ULC Testing with Jemmy


Automated testing with JUnit has become an integral part of software development. Already well established for module testing this technique has also been extended to user interface testing. A number of libraries are available for Swing which support programmatic access to the user interface in order to write test cases. Examples are Jemmy, Jelly, or JFCUnit. This article explains how to use JUnit and Jemmy for automated user interface testing with ULC.

How to use

In addition to the Jemmy and JUnit libraries you need to include the classes TestEnvironment and JemmyHelper with your project. Both classes come with the example code. For starting your ULC application a new AbstractApplication has to be implemented. This class initializes the TestEnvironment in its start method and implements a handleMessage method to execute testing code in the context of a server session.

Test cases are simple and straightforward. The example code shows how to implement test cases for a simple GUI. The setup() method creates the part of the user interface to be tested and the tearDown() method releases the user interface. In addition, the setup()method creates an instance of JemmyHelper and starts the application to be tested by calling the init() method of AutomatedGUITesting. AutomatedGUITesting starts the application only once, but you can easily change that, if necessary.

The test case generates user interface events using the JemmyHelper class. The JemmyHelper class also enables access to the state of the GUI widgets. In order to identify user interface elements you have to set properties in you code accordingly.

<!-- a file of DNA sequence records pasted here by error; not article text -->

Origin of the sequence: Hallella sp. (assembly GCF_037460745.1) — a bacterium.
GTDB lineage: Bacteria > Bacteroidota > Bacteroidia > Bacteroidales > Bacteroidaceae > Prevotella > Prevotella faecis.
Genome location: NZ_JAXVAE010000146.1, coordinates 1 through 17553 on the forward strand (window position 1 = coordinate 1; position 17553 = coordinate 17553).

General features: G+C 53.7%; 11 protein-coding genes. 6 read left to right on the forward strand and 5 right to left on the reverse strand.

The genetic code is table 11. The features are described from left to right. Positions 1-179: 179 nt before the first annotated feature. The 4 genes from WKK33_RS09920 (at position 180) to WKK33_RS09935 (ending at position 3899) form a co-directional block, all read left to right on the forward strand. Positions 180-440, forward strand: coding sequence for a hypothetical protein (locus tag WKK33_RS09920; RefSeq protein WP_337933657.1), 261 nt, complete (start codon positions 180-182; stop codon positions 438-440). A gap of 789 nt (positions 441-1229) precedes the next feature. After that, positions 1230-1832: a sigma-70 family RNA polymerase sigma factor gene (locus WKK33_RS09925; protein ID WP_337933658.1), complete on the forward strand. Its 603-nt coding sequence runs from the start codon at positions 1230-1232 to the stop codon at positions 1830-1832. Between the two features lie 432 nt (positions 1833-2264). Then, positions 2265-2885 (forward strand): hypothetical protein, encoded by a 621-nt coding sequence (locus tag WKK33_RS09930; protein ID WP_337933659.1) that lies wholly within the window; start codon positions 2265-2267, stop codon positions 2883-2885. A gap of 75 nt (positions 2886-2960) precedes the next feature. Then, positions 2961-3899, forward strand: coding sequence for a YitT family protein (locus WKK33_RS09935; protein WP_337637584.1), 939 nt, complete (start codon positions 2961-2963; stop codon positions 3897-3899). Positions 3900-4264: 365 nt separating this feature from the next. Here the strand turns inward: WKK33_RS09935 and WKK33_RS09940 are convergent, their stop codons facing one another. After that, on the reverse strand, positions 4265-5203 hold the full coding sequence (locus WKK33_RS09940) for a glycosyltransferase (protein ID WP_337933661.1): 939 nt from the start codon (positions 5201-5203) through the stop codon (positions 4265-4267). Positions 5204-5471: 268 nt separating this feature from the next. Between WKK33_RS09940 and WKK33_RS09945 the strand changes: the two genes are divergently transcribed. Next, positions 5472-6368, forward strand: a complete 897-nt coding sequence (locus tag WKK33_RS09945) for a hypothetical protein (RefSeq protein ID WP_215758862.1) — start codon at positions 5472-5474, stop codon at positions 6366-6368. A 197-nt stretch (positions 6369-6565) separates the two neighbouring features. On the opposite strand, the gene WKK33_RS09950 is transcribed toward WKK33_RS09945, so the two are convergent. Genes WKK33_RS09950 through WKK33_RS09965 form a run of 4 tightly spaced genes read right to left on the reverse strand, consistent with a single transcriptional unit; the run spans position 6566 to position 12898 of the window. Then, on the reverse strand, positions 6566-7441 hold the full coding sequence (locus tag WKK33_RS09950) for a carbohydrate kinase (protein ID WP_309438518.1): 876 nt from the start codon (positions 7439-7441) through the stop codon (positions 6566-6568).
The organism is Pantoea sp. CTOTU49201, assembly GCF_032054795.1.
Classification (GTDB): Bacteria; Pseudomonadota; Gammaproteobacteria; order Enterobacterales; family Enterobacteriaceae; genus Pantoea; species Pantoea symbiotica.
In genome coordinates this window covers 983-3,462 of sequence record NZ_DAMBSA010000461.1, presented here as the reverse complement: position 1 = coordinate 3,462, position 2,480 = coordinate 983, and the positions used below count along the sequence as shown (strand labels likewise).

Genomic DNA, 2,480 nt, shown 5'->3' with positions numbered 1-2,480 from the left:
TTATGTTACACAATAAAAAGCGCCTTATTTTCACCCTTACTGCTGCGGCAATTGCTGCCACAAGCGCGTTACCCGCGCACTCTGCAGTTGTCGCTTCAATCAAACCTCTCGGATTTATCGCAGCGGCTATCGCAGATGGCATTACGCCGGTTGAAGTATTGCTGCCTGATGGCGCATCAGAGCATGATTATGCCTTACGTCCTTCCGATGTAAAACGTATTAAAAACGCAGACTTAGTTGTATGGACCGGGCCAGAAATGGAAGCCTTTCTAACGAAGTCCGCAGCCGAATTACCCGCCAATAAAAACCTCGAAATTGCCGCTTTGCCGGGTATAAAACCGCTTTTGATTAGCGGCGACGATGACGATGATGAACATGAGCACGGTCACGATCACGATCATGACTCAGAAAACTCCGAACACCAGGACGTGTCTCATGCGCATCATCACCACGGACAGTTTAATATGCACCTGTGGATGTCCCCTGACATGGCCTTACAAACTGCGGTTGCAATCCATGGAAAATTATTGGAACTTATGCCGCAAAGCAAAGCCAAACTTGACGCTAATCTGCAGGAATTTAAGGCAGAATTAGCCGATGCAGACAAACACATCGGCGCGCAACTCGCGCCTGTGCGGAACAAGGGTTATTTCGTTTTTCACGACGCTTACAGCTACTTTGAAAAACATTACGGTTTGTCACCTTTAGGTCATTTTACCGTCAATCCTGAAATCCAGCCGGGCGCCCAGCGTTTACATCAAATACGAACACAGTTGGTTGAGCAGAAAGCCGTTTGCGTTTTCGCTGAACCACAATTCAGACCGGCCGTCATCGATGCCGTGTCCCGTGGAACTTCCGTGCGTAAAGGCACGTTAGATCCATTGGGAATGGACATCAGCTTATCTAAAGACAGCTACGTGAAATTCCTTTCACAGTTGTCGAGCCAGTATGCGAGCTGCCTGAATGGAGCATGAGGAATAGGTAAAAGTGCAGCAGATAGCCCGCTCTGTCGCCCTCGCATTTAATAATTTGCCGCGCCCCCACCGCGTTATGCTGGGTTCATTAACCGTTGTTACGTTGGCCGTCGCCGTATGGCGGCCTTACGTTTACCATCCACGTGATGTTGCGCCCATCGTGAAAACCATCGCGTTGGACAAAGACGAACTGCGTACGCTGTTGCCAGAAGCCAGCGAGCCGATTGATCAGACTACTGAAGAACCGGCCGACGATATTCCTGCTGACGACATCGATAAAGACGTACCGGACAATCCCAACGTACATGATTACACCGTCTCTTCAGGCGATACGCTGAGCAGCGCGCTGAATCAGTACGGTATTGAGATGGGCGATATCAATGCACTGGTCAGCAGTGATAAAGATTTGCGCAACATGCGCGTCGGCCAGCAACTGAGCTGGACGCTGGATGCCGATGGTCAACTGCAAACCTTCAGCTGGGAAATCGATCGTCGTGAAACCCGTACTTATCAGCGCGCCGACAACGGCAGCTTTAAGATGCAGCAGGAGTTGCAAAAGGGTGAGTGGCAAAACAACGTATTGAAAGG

fFirstName = new ULCTextField();
fFirstName.putClientProperty(TestEnvironment.PROPERTY_KEY, FIRST_NAME);

Test case example

The following example shows how easy it is to write (and read!) test cases. This test case starts with triggering a click on the cell in row 0 and column o of the table. After that it checks whether two text fields hold the corresponding value and whether two buttons are disabled.

private JemmyHelper fJH;


public void testSelection() { fJH.clickOnCell(0, 0); assertEquals("Denis", fJH.getTextFieldText(NameView.FIRST_NAME)); assertEquals("Antonioli", fJH.getTextFieldText(NameView.LAST_NAME)); assertFalse(fJH.isButtonEnabled("Cancel")); assertFalse(fJH.isButtonEnabled("Save")); }

JemmyHelper is a wrapper for the Jemmy libraries. Since it is just a minimal implementation for the purpose of this example you might need to extend JemmyHelper.

How it is implemented

ULC uses Swing to drive the user interface on the client side. However, the server side holds the state of the user interface and enables access to it. This introduces two challenges:
  • Client side and server side are executed in different threads even when using the development runner. Hence, client and server thread have to synchronized.
  • Any access via the ULC server-side API has to be executed in the context of the server session.
The class TestEnvironment solves these problems. First of all, it holds the current UISession. It is initialized by registering a client-side message handler. The server side sends an appropriate message after having created the server-side session. Access to the UISession is guarded since it gets accessed in different threads and the client side might try to get the UISession before the server side has initialized it.

Secondly, the sync() method suspends the current thread until the server side has processed a synchronous user event. The sync() method needs to be invoked before any synchronous user event. This is accomplished before each call of a Jemmy method in the class JemmyHelper.

Finally, access to the server-side API of ULC is done via the executeServerSideCode() method. It stores the code as a Runnable in the TestEnvironment. Then it sends a message to the server side to tell it to execute this code.


Source code - UITestingWithJemmyExample.zip. Download the required libraries here: - Jemmy, JUnit.